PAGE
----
The state is in charge of all prosecutions, not just prosecutions for victimless crimes. Your plea decisions are your own. No court or statute has ever deemed judge salaries to be bribery.
    – user3851
    Commented Apr 20, 2016 at 4:56

Wait a minute, what are you actually referring to? Do you mean “salaries” in the word “Money”? The one who do the prosecution is the Department of Justice, while the judge is from the Judiciary. So, judge receives salaries from the Judiciary but not the Department of Justice.

We maintain the judge is making verdicts fairly by making judges a Permanent position, means that unless the judge has committed a crime or other offences, he can not be fired. So, simply by the state paying him salaries will not affect the fairness of the verdict. Also, when doing verdicts, the judge need to give reasons when deciding facts and laws, if you find them misleading, you can appeal. I don't see such act of paying salaries affects the fairness. :)

Recommendation: make your question more concise to make sure we know what you are asking.

  • In many states, judges are selected by election and can be voted out.
    – user3851
    Commented Apr 17, 2016 at 14:36
  • Elected by the other judges? Or by whom? I am sorry that I am not from US...... Commented Apr 17, 2016 at 14:36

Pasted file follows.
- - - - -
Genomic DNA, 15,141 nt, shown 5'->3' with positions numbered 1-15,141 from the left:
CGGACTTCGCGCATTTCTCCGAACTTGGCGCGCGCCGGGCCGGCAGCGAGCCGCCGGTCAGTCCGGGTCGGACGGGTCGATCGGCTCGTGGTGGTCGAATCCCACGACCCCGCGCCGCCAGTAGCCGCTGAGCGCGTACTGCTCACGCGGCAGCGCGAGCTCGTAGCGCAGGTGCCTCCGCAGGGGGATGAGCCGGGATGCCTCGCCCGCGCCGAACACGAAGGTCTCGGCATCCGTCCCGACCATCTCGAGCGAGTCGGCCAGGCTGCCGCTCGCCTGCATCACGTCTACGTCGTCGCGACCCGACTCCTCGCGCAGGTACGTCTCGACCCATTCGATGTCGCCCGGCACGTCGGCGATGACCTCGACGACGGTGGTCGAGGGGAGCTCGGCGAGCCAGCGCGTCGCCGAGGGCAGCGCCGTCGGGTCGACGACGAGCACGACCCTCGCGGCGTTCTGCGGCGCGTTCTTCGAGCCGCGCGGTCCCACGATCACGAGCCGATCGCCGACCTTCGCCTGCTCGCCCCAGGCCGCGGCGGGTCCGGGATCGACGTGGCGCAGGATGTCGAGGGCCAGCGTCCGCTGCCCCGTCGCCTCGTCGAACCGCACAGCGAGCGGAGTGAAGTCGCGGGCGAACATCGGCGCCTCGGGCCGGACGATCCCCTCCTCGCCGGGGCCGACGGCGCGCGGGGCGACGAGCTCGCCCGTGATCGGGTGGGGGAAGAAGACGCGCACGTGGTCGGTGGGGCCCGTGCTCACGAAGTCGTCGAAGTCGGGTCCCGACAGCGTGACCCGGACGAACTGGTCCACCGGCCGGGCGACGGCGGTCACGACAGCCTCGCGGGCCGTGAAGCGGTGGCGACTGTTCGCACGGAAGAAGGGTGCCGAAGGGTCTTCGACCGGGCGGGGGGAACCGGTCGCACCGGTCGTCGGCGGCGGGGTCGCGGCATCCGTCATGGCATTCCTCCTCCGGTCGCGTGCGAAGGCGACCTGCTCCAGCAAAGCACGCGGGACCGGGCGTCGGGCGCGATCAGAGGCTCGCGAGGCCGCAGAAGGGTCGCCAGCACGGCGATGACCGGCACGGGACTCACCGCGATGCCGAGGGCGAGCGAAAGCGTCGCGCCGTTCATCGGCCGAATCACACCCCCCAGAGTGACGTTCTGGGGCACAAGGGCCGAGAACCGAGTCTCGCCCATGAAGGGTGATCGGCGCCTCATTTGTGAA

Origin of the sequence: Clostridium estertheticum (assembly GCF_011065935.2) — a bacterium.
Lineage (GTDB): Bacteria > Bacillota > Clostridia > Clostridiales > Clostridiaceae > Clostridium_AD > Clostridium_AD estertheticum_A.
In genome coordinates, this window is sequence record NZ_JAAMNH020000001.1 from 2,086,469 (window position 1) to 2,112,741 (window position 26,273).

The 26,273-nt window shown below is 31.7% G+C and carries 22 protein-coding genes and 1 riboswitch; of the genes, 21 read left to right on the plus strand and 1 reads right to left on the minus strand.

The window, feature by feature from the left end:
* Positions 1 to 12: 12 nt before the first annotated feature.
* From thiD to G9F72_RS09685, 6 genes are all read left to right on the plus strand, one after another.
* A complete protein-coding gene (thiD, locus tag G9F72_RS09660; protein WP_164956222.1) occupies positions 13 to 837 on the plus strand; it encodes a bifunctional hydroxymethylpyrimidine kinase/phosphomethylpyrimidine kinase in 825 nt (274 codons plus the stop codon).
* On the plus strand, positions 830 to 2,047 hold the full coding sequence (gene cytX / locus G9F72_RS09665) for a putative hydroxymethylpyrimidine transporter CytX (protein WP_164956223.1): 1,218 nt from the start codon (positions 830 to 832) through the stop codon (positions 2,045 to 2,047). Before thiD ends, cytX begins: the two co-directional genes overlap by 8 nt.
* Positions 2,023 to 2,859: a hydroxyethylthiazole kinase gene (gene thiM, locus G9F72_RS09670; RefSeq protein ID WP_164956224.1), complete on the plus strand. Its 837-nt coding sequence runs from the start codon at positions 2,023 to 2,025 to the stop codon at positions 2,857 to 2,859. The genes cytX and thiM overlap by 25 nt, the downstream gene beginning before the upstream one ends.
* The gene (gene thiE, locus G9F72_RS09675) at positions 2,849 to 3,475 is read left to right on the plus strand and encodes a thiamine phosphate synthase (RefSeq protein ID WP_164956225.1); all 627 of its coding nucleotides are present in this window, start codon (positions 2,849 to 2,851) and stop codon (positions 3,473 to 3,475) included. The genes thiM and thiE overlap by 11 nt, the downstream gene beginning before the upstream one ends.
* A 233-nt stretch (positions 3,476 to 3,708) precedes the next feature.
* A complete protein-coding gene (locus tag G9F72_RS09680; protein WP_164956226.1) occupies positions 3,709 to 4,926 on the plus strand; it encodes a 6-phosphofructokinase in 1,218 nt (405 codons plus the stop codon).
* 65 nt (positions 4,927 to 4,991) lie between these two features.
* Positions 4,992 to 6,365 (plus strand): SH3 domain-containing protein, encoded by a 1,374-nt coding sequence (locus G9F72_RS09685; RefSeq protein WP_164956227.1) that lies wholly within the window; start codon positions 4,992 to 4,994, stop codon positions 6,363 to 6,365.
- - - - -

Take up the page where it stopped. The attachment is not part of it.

• By the people in the state. A popular election, sometimes even with judges listing their party affiliations.
    – user3851
    Commented Apr 17, 2016 at 14:50

(US Centric answer)

You are absolutely right about there being the potential for a conflict of interest. This is why trials are public, defendants are guaranteed counsel / representation, and the defendant has a right to a trial by a jury of his peers. As others have pointed out, there are appeals that further reduce the likelihood of falling through the cracks.


In most modern democratic countries, the government is divided into three independent branches: the legislature, the executive and the judiciary and each is independent of the other.

When someone is prosecuted for a crime (or in a civil suit by the government) it is the executive branch (usually through the office of the Attorney General) that acts as prosecutor and the judicial branch that supplies the judge. Both the prosecutor and the judge are paid by the taxpayer but they are not connected to each other otherwise.